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Here’s a scenario:

Say you’re up in space and you’re far enough way that you can see the planet earth. Whilst looking down, you can see blue sky, blue water and green land and white clouds and darker shades of different colors. This is because our sun is reflecting light off our planet that we can see these colors.

Now you’re up in space and you’re far enough way that you can see the planet Jupiter. If you looked, would you be able to see colors in the same way we’ve seen from Juno’s pictures. I see red, white, orange… The sun is so much further away, how can the colors we see be just as bright/visible to us? The same question holds true for planets outside our solar system. They’re so far way from there light source, yet I can see colors on them. How come the distance of the light source doesn’t affect the brightness of the colors I see on these planets?

Like if I was to turn on a light bulb in a huge dark room and shine that light in the middle, the surrounding areas would be much brighter than the furthest point of that room/and at some point there would be no light reaching an even further point.

Bear in mind I’m a basic idiot when it comes to this stuff.

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The short answer is yes, the outer planets of the Solar System reflect light in much the same way that the Earth does, but exoplanets are too far away for us to see clearly.

If you looked at Jupiter, you would be able to see the same colors that show up in Juno's photographs. Even though the sun is less bright out there, it is still bright enough to illuminate the surface. At Earth, the sun's irradiance (its intensity) is ~1361 W/m$^2$. At Jupiter, the solar irradiance is ~50.26 W/m$^2$. This is about the intensity of a common lightbulb. Going further out, the solar irradiance at Pluto is ~0.873 W/m$^2$.

Now, this is not a very high intensity. When you move away from the sun, things get darker and darker. However, we have special instruments to counteract that. We use telescopes to gather up large amounts of light and focus them, so that we are able to get a clear picture. That is how telescopes work. We have pictures of Jupiter from the Earth, most notably from the Hubble Space Telescope, and you can see that they are, indeed in color. (The black dot in the middle of the Great Red Spot is the shadow of Ganymede, one of Jupiter's moons).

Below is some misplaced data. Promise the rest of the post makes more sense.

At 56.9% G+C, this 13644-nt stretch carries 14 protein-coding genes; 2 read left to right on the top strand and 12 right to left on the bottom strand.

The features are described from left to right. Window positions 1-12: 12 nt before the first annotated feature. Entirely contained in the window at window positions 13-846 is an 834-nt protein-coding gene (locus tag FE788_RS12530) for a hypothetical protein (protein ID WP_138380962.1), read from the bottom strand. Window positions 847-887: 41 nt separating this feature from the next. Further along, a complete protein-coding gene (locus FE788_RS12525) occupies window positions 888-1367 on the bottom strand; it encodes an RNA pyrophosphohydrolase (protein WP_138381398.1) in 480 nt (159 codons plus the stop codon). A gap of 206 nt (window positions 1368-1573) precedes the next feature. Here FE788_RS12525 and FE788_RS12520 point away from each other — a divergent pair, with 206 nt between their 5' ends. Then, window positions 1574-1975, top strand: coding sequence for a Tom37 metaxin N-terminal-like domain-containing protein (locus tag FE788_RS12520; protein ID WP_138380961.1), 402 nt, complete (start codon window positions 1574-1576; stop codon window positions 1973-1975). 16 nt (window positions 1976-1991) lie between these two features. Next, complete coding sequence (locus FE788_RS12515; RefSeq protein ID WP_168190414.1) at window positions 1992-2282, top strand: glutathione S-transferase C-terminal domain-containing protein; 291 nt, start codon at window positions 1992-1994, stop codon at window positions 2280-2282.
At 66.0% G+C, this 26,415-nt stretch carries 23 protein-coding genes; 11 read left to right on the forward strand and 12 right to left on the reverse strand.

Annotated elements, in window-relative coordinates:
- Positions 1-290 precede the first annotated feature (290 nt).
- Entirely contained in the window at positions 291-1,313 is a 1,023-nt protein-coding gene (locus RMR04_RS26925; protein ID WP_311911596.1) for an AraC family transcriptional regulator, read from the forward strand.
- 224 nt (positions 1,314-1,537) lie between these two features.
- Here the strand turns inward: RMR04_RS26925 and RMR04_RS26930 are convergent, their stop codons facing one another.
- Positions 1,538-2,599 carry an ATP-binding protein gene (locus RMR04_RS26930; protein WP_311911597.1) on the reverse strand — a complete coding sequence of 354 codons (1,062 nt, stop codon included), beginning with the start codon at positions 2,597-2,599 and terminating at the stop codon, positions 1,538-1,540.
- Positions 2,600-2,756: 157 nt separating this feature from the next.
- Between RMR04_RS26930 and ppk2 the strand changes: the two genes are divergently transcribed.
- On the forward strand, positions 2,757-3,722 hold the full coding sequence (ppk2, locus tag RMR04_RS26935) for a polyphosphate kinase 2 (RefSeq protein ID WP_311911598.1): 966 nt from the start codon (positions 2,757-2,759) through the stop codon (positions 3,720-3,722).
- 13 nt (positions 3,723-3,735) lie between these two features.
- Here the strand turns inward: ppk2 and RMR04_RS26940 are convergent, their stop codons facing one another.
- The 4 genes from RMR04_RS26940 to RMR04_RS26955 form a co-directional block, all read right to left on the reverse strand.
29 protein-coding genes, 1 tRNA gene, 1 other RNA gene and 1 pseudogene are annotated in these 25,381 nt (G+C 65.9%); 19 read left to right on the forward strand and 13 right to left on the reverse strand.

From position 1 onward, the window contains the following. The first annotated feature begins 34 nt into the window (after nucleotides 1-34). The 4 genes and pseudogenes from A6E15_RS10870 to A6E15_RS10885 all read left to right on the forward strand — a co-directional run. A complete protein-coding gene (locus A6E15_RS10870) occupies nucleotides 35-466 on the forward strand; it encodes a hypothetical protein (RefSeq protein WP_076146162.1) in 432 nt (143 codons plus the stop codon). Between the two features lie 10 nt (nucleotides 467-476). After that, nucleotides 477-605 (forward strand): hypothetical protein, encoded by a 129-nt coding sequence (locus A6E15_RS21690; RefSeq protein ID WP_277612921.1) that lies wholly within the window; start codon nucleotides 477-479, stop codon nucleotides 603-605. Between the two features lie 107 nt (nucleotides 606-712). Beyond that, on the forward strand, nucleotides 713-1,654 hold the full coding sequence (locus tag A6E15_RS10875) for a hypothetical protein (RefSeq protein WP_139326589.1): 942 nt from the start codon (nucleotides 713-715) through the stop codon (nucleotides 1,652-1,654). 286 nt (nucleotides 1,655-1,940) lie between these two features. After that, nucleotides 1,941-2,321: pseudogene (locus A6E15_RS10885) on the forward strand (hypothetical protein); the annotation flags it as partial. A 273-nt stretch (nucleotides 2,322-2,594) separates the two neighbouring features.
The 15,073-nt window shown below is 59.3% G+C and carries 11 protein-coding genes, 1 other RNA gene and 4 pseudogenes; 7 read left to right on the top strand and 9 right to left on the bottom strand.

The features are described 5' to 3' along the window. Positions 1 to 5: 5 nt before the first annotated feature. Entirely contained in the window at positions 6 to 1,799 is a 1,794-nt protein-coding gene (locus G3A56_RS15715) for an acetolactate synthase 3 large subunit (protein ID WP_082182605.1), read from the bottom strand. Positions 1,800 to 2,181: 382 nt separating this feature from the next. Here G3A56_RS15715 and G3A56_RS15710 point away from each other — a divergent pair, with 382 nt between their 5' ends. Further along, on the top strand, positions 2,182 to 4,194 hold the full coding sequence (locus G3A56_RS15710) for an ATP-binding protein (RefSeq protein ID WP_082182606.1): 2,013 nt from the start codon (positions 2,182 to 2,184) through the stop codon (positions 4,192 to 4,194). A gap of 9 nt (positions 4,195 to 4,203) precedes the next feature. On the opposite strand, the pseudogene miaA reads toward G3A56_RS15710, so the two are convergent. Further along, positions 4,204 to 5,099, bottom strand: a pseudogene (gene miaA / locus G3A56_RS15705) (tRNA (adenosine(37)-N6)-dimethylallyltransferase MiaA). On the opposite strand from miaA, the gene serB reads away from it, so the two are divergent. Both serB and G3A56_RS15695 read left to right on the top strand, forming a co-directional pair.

A true-color photograph of Jupiter taken by the Hubble Space Telescope

There are plenty of resources online to learn how telescopes work.

As for planets outside our Solar System, we can't actually get pictures of them. Any images you've seen of exoplanets are actually drawings made by artists. They're so far away that we just don't have the resolving power to see them clearly.

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    $\begingroup$ so due to our special instruments, we're able to see these planets, but I'm more wondering more about humans looking through a window up in space. thanks for the answer, though. Definitely learned something. $\endgroup$ – Pap Jul 19 '16 at 17:09
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    $\begingroup$ I know that we would definitely be able to see fine at Jupiter's orbit, and at Saturn's as well, since our cameras have not needed much light collection area or integration time. Past there, near the icy outer planets, our cameras (on Voyager 2) required longer integration times in order to be able to take good pictures. I think that if you were walking around on Pluto's surface, it would be very dark, like walking around on a very dark night. $\endgroup$ – Phiteros Jul 19 '16 at 17:13
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    $\begingroup$ @Phiteros, it is dark, but significantly brighter than a full moon night on earth. physics.stackexchange.com/questions/207598/… $\endgroup$ – BowlOfRed Jul 22 '16 at 18:05

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